According to the National Weather Service, more than 970 Americans died due to cold weather from 1989 to 2020. Prolonged exposure to bitterly cold conditions without proper clothing can increase the chances of frostbite and hypothermia. Practicing proper cold weather safety and understanding the warning signs of cold weather illnesses can help decrease the dangers of extreme cold weather.
Extreme Cold Safety Tips
- Cold Weather Safety
Without taking proper preparations, extremely cold weather can quickly become dangerous. Avoid these dangers by practicing these tips:
- Stay indoors as much as possible and try to minimize travel. If traveling cannot be avoided, create a vehicle emergency kit in case of accidents or becoming stranded.
- Follow the manufacturer’s instructions of any alternative-heating sources being used at home, such as space heaters. Always turn off alternative-heating sources before going to bed or leaving home.
- Take frequent breaks in a warm shelter while working outdoors. It also helps to drink warm (non-caffeinated) beverages and eat high-calorie foods during these breaks.
Remember to never leave animals, especially pets, outside without adequate shelter.
- Hypothermia/Frostbite Symptoms
Hypothermia (abnormally low body temperature) and frostbite (freezing of body parts) are both cold-weather illnesses that can occur when an individual is exposed to extremely cold temperatures. Symptoms of hypothermia and frostbite can vary based on age, health, diet and amount of outdoor activity.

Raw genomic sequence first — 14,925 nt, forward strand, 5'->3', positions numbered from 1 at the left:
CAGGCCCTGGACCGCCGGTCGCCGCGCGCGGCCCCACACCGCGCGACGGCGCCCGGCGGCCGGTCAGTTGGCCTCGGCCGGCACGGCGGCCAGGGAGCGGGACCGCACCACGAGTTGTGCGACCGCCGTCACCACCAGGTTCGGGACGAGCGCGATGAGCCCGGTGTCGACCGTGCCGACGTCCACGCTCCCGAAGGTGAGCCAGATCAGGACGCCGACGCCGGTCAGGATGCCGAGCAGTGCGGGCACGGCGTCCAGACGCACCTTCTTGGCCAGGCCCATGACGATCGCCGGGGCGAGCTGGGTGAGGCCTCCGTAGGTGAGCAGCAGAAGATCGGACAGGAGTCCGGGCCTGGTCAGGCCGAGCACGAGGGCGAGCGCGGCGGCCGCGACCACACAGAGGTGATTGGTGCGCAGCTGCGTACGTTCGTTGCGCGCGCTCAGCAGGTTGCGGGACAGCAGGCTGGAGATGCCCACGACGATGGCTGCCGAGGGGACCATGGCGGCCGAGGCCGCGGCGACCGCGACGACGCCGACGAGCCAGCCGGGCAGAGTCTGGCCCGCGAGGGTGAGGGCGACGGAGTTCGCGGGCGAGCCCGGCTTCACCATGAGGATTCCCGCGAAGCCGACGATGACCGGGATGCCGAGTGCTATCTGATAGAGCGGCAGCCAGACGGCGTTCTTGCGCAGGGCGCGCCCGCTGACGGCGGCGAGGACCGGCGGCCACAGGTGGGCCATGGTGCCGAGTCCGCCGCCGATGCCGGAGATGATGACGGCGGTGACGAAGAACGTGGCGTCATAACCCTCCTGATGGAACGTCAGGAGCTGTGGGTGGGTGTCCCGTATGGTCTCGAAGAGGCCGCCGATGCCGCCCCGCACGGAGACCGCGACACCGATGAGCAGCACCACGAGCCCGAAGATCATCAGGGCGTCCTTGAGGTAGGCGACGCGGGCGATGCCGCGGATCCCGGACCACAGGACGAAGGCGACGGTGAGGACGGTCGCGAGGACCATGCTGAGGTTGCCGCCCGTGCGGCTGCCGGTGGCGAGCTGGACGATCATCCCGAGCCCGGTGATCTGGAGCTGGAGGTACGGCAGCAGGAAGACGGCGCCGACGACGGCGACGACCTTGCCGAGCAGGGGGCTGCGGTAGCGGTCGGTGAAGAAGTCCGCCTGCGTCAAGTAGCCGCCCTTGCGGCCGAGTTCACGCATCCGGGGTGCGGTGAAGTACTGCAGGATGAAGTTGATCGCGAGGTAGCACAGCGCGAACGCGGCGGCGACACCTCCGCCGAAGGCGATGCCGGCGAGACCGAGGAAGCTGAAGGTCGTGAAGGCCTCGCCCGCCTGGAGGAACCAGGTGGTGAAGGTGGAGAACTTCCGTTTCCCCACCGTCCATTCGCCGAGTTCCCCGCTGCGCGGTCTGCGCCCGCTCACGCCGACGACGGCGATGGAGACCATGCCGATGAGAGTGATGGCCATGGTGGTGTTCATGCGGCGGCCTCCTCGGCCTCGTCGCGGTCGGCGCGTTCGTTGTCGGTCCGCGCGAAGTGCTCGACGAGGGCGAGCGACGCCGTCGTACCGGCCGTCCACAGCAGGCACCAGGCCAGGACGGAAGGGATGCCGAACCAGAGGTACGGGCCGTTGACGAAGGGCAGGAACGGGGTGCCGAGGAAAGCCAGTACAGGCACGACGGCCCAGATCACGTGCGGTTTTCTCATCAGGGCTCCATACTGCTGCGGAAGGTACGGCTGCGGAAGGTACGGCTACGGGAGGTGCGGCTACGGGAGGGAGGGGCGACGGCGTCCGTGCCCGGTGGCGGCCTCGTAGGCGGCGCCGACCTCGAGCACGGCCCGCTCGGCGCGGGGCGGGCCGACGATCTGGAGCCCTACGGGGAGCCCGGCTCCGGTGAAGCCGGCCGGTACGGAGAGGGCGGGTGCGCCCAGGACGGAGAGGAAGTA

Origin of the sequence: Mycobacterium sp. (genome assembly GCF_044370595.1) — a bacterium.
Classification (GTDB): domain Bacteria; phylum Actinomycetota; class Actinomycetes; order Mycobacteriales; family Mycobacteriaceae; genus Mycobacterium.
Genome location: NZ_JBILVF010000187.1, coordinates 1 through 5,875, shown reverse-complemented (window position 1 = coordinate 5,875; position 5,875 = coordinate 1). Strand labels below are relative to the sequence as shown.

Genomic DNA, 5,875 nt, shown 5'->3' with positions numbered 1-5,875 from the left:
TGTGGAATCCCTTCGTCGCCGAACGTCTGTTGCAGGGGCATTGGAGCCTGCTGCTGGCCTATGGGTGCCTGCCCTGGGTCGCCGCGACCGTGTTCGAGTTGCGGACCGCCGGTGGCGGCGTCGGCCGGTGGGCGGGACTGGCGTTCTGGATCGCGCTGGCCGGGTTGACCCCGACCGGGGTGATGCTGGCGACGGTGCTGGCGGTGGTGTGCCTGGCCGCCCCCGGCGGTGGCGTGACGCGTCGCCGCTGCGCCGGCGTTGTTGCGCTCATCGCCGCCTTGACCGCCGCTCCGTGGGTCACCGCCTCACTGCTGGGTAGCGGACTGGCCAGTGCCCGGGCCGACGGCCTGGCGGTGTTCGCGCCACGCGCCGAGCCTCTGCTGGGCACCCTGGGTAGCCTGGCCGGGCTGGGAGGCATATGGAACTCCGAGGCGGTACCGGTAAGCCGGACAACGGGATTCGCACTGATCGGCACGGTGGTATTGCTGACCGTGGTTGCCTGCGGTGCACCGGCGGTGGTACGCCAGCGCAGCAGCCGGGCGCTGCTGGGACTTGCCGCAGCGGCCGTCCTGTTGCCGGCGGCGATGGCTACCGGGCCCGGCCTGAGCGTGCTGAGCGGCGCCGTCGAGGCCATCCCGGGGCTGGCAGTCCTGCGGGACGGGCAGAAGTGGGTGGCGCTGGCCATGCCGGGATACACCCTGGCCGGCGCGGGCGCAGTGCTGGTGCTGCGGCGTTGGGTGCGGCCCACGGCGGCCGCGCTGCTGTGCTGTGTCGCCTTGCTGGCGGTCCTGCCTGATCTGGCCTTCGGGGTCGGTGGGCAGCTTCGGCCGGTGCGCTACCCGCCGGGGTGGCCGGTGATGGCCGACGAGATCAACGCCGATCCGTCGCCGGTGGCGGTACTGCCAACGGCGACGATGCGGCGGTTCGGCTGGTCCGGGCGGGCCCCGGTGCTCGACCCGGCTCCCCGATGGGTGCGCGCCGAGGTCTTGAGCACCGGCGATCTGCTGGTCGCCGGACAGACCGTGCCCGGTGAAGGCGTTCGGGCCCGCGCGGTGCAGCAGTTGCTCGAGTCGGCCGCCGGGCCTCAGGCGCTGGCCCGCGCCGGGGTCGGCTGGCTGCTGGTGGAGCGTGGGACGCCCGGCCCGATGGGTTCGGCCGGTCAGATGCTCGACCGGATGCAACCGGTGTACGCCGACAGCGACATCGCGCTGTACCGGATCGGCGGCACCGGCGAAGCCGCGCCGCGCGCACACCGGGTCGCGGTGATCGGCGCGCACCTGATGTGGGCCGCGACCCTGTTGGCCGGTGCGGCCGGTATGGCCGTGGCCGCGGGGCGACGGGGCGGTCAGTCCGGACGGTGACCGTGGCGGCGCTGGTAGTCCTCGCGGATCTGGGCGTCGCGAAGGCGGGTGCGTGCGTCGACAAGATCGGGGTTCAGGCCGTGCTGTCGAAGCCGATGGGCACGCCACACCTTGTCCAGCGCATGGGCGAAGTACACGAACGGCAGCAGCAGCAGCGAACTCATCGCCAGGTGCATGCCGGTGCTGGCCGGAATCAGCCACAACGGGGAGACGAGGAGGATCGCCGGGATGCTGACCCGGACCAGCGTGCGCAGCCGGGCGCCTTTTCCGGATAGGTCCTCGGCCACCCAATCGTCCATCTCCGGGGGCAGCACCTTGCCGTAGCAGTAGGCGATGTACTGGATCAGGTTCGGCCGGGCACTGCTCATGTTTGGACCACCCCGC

- Uncontrolled shivering
- Slurred speech
- Clumsy movements
- Discoloration of the skin
- Unusually firm or waxy skin
For more information about hypothermia and frostbite, visit the Centers for Disease Control and Prevention website.
- Appropriate Winter Clothing
It is crucial to dress appropriately with warm, durable clothing during extremely cold weather conditions. Decrease the chances of suffering from cold weather illnesses by wearing:
- A hat
- A scarf or knit mask to cover face and mouth
- Thermal clothing material that retains body heat
- A water-resistant or tightly woven coat
- Long-sleeved shirt and coat that are snug at the wrist
- Insulated and waterproof mittens
- Two layers of socks with boots or shoes that are waterproof and have a flexible sole
Cold Weather Safety for Older Adults (National Institute on Aging)
Extreme Cold Safety Tips (National Weather Service)
Prevent Hypothermia & Frostbite (Centers for Disease Control and Prevention)
Protecting Employees From Cold Stress (U.S. Department of Labor)
Winter Storms (IDHS)
Winter Weather (Ready.gov)